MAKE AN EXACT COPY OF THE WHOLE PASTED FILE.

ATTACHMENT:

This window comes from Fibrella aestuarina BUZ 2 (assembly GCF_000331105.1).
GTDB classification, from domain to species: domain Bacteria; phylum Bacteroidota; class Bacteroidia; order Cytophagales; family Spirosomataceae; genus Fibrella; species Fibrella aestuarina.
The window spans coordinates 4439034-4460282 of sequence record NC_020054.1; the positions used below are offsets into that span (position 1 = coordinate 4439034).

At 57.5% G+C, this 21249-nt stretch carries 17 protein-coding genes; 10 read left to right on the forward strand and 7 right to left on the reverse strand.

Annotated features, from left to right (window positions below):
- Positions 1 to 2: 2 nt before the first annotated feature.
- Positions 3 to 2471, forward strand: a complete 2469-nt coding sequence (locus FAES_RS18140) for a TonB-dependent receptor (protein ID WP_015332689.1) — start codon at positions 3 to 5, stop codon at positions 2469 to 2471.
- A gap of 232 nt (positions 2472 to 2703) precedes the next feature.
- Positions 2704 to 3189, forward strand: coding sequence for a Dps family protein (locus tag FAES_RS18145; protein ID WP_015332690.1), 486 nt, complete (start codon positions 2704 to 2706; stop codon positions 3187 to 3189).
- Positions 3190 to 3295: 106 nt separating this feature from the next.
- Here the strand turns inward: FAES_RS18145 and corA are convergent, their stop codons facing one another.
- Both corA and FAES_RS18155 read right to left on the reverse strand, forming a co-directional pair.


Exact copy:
This window comes from Fibrella aestuarina BUZ 2 (assembly GCF_000331105.1).
GTDB classification, from domain to species: domain Bacteria; phylum Bacteroidota; class Bacteroidia; order Cytophagales; family Spirosomataceae; genus Fibrella; species Fibrella aestuarina.
The window spans coordinates 4439034-4460282 of sequence record NC_020054.1; the positions used below are offsets into that span (position 1 = coordinate 4439034).

At 57.5% G+C, this 21249-nt stretch carries 17 protein-coding genes; 10 read left to right on the forward strand and 7 right to left on the reverse strand.

Annotated features, from left to right (window positions below):
- Positions 1 to 2: 2 nt before the first annotated feature.
- Positions 3 to 2471, forward strand: a complete 2469-nt coding sequence (locus FAES_RS18140) for a TonB-dependent receptor (protein ID WP_015332689.1) — start codon at positions 3 to 5, stop codon at positions 2469 to 2471.
- A gap of 232 nt (positions 2472 to 2703) precedes the next feature.
- Positions 2704 to 3189, forward strand: coding sequence for a Dps family protein (locus tag FAES_RS18145; protein ID WP_015332690.1), 486 nt, complete (start codon positions 2704 to 2706; stop codon positions 3187 to 3189).
- Positions 3190 to 3295: 106 nt separating this feature from the next.
- Here the strand turns inward: FAES_RS18145 and corA are convergent, their stop codons facing one another.
- Both corA and FAES_RS18155 read right to left on the reverse strand, forming a co-directional pair.